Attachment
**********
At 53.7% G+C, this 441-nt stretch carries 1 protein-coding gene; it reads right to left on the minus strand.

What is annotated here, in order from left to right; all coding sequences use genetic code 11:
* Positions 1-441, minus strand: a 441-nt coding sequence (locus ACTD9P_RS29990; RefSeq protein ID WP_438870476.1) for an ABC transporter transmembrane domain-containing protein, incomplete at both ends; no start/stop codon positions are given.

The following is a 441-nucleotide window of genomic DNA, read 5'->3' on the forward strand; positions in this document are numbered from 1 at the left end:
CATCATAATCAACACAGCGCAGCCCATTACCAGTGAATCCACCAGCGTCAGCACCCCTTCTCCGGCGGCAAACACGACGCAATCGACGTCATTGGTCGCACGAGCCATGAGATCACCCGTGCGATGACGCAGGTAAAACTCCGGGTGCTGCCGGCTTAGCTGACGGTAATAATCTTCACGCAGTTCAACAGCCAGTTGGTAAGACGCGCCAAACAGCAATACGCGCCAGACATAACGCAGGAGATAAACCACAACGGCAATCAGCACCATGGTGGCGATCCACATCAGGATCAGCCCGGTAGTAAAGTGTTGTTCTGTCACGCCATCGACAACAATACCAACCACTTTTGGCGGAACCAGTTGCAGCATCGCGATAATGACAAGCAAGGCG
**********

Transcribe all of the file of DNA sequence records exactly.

At 53.7% G+C, this 441-nt stretch carries 1 protein-coding gene; it reads right to left on the minus strand.

What is annotated here, in order from left to right; all coding sequences use genetic code 11:
* Positions 1-441, minus strand: a 441-nt coding sequence (locus ACTD9P_RS29990; RefSeq protein ID WP_438870476.1) for an ABC transporter transmembrane domain-containing protein, incomplete at both ends; no start/stop codon positions are given.

The following is a 441-nucleotide window of genomic DNA, read 5'->3' on the forward strand; positions in this document are numbered from 1 at the left end:
CATCATAATCAACACAGCGCAGCCCATTACCAGTGAATCCACCAGCGTCAGCACCCCTTCTCCGGCGGCAAACACGACGCAATCGACGTCATTGGTCGCACGAGCCATGAGATCACCCGTGCGATGACGCAGGTAAAACTCCGGGTGCTGCCGGCTTAGCTGACGGTAATAATCTTCACGCAGTTCAACAGCCAGTTGGTAAGACGCGCCAAACAGCAATACGCGCCAGACATAACGCAGGAGATAAACCACAACGGCAATCAGCACCATGGTGGCGATCCACATCAGGATCAGCCCGGTAGTAAAGTGTTGTTCTGTCACGCCATCGACAACAATACCAACCACTTTTGGCGGAACCAGTTGCAGCATCGCGATAATGACAAGCAAGGCG